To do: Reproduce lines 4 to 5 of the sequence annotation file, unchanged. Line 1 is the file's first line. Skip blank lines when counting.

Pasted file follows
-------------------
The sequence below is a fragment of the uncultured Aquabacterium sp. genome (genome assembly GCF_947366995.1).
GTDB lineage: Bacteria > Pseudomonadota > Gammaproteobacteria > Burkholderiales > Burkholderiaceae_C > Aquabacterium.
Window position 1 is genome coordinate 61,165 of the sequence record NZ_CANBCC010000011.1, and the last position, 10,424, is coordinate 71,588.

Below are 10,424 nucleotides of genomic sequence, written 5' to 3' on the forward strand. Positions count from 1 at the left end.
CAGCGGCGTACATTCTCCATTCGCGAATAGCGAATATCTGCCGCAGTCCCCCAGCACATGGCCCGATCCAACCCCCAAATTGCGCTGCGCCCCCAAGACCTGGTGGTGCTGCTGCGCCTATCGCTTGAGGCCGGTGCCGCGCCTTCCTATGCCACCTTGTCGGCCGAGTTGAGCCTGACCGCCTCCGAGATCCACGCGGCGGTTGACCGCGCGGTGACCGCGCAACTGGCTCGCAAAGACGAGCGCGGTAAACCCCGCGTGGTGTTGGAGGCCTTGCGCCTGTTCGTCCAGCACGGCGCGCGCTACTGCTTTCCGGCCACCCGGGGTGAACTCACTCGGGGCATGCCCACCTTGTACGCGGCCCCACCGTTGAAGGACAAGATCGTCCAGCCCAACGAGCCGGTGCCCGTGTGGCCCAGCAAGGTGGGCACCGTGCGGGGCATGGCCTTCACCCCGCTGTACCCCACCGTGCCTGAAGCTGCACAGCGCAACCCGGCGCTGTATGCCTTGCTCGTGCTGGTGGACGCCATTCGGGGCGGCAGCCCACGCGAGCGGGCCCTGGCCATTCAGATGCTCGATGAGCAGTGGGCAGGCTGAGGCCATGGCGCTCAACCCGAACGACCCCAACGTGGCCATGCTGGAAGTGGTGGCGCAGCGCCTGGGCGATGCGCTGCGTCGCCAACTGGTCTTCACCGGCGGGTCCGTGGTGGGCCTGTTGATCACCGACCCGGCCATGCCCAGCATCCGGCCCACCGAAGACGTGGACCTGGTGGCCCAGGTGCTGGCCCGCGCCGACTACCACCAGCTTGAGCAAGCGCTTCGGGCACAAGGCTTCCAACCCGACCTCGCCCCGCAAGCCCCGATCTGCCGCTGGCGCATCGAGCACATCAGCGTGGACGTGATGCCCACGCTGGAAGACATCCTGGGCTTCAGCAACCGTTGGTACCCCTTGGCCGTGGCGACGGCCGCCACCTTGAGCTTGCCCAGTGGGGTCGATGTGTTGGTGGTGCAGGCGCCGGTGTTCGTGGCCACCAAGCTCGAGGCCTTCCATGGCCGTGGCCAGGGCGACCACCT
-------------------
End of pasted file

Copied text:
Below are 10,424 nucleotides of genomic sequence, written 5' to 3' on the forward strand. Positions count from 1 at the left end.
CAGCGGCGTACATTCTCCATTCGCGAATAGCGAATATCTGCCGCAGTCCCCCAGCACATGGCCCGATCCAACCCCCAAATTGCGCTGCGCCCCCAAGACCTGGTGGTGCTGCTGCGCCTATCGCTTGAGGCCGGTGCCGCGCCTTCCTATGCCACCTTGTCGGCCGAGTTGAGCCTGACCGCCTCCGAGATCCACGCGGCGGTTGACCGCGCGGTGACCGCGCAACTGGCTCGCAAAGACGAGCGCGGTAAACCCCGCGTGGTGTTGGAGGCCTTGCGCCTGTTCGTCCAGCACGGCGCGCGCTACTGCTTTCCGGCCACCCGGGGTGAACTCACTCGGGGCATGCCCACCTTGTACGCGGCCCCACCGTTGAAGGACAAGATCGTCCAGCCCAACGAGCCGGTGCCCGTGTGGCCCAGCAAGGTGGGCACCGTGCGGGGCATGGCCTTCACCCCGCTGTACCCCACCGTGCCTGAAGCTGCACAGCGCAACCCGGCGCTGTATGCCTTGCTCGTGCTGGTGGACGCCATTCGGGGCGGCAGCCCACGCGAGCGGGCCCTGGCCATTCAGATGCTCGATGAGCAGTGGGCAGGCTGAGGCCATGGCGCTCAACCCGAACGACCCCAACGTGGCCATGCTGGAAGTGGTGGCGCAGCGCCTGGGCGATGCGCTGCGTCGCCAACTGGTCTTCACCGGCGGGTCCGTGGTGGGCCTGTTGATCACCGACCCGGCCATGCCCAGCATCCGGCCCACCGAAGACGTGGACCTGGTGGCCCAGGTGCTGGCCCGCGCCGACTACCACCAGCTTGAGCAAGCGCTTCGGGCACAAGGCTTCCAACCCGACCTCGCCCCGCAAGCCCCGATCTGCCGCTGGCGCATCGAGCACATCAGCGTGGACGTGATGCCCACGCTGGAAGACATCCTGGGCTTCAGCAACCGTTGGTACCCCTTGGCCGTGGCGACGGCCGCCACCTTGAGCTTGCCCAGTGGGGTCGATGTGTTGGTGGTGCAGGCGCCGGTGTTCGTGGCCACCAAGCTCGAGGCCTTCCATGGCCGTGGCCAGGGCGACCACCT